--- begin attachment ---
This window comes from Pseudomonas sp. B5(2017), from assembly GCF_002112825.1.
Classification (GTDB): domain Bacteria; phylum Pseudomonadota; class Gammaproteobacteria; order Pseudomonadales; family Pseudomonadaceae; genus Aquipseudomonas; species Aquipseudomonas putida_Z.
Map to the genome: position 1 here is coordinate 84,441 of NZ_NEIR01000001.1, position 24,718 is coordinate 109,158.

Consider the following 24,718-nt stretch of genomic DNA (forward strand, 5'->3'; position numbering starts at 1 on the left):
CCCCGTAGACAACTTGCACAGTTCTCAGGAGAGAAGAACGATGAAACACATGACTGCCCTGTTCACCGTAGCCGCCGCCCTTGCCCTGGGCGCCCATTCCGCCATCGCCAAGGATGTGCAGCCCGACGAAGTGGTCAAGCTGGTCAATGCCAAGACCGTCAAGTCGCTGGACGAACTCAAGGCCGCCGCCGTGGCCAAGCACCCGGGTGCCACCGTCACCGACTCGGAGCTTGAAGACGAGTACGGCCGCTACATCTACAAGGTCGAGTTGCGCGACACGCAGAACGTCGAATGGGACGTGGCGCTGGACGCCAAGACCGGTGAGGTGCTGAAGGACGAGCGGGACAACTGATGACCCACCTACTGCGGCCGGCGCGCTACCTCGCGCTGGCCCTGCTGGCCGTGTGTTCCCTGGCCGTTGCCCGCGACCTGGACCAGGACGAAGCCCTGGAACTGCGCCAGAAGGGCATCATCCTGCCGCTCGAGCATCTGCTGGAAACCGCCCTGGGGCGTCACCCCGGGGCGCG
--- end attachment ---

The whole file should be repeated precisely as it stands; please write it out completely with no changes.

This window comes from Pseudomonas sp. B5(2017), from assembly GCF_002112825.1.
Classification (GTDB): domain Bacteria; phylum Pseudomonadota; class Gammaproteobacteria; order Pseudomonadales; family Pseudomonadaceae; genus Aquipseudomonas; species Aquipseudomonas putida_Z.
Map to the genome: position 1 here is coordinate 84,441 of NZ_NEIR01000001.1, position 24,718 is coordinate 109,158.

Consider the following 24,718-nt stretch of genomic DNA (forward strand, 5'->3'; position numbering starts at 1 on the left):
CCCCGTAGACAACTTGCACAGTTCTCAGGAGAGAAGAACGATGAAACACATGACTGCCCTGTTCACCGTAGCCGCCGCCCTTGCCCTGGGCGCCCATTCCGCCATCGCCAAGGATGTGCAGCCCGACGAAGTGGTCAAGCTGGTCAATGCCAAGACCGTCAAGTCGCTGGACGAACTCAAGGCCGCCGCCGTGGCCAAGCACCCGGGTGCCACCGTCACCGACTCGGAGCTTGAAGACGAGTACGGCCGCTACATCTACAAGGTCGAGTTGCGCGACACGCAGAACGTCGAATGGGACGTGGCGCTGGACGCCAAGACCGGTGAGGTGCTGAAGGACGAGCGGGACAACTGATGACCCACCTACTGCGGCCGGCGCGCTACCTCGCGCTGGCCCTGCTGGCCGTGTGTTCCCTGGCCGTTGCCCGCGACCTGGACCAGGACGAAGCCCTGGAACTGCGCCAGAAGGGCATCATCCTGCCGCTCGAGCATCTGCTGGAAACCGCCCTGGGGCGTCACCCCGGGGCGCG